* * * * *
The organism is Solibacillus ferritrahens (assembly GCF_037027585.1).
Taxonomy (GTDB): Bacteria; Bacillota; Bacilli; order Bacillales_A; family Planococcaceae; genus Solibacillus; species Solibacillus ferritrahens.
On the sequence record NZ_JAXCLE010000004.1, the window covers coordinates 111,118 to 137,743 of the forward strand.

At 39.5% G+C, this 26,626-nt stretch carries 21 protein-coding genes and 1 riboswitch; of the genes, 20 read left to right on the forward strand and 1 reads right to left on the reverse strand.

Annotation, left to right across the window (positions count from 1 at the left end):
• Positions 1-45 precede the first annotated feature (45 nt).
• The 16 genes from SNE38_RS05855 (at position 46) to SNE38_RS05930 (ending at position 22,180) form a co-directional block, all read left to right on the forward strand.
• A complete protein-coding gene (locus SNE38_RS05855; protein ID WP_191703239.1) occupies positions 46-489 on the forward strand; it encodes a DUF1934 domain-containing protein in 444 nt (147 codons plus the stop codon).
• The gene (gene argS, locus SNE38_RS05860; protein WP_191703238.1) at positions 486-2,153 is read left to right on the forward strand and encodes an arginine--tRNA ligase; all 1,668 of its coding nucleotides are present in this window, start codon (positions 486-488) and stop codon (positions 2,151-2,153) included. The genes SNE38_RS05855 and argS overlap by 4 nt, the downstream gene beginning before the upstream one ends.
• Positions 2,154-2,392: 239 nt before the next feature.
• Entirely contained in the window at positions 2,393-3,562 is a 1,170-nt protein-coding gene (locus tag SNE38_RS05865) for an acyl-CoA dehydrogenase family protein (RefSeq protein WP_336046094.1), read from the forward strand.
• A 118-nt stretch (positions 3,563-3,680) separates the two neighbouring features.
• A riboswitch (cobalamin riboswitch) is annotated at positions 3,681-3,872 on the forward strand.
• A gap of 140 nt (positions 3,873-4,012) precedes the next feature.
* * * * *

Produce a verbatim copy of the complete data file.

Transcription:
The organism is Solibacillus ferritrahens (assembly GCF_037027585.1).
Taxonomy (GTDB): Bacteria; Bacillota; Bacilli; order Bacillales_A; family Planococcaceae; genus Solibacillus; species Solibacillus ferritrahens.
On the sequence record NZ_JAXCLE010000004.1, the window covers coordinates 111,118 to 137,743 of the forward strand.

At 39.5% G+C, this 26,626-nt stretch carries 21 protein-coding genes and 1 riboswitch; of the genes, 20 read left to right on the forward strand and 1 reads right to left on the reverse strand.

Annotation, left to right across the window (positions count from 1 at the left end):
• Positions 1-45 precede the first annotated feature (45 nt).
• The 16 genes from SNE38_RS05855 (at position 46) to SNE38_RS05930 (ending at position 22,180) form a co-directional block, all read left to right on the forward strand.
• A complete protein-coding gene (locus SNE38_RS05855; protein ID WP_191703239.1) occupies positions 46-489 on the forward strand; it encodes a DUF1934 domain-containing protein in 444 nt (147 codons plus the stop codon).
• The gene (gene argS, locus SNE38_RS05860; protein WP_191703238.1) at positions 486-2,153 is read left to right on the forward strand and encodes an arginine--tRNA ligase; all 1,668 of its coding nucleotides are present in this window, start codon (positions 486-488) and stop codon (positions 2,151-2,153) included. The genes SNE38_RS05855 and argS overlap by 4 nt, the downstream gene beginning before the upstream one ends.
• Positions 2,154-2,392: 239 nt before the next feature.
• Entirely contained in the window at positions 2,393-3,562 is a 1,170-nt protein-coding gene (locus tag SNE38_RS05865) for an acyl-CoA dehydrogenase family protein (RefSeq protein WP_336046094.1), read from the forward strand.
• A 118-nt stretch (positions 3,563-3,680) separates the two neighbouring features.
• A riboswitch (cobalamin riboswitch) is annotated at positions 3,681-3,872 on the forward strand.
• A gap of 140 nt (positions 3,873-4,012) precedes the next feature.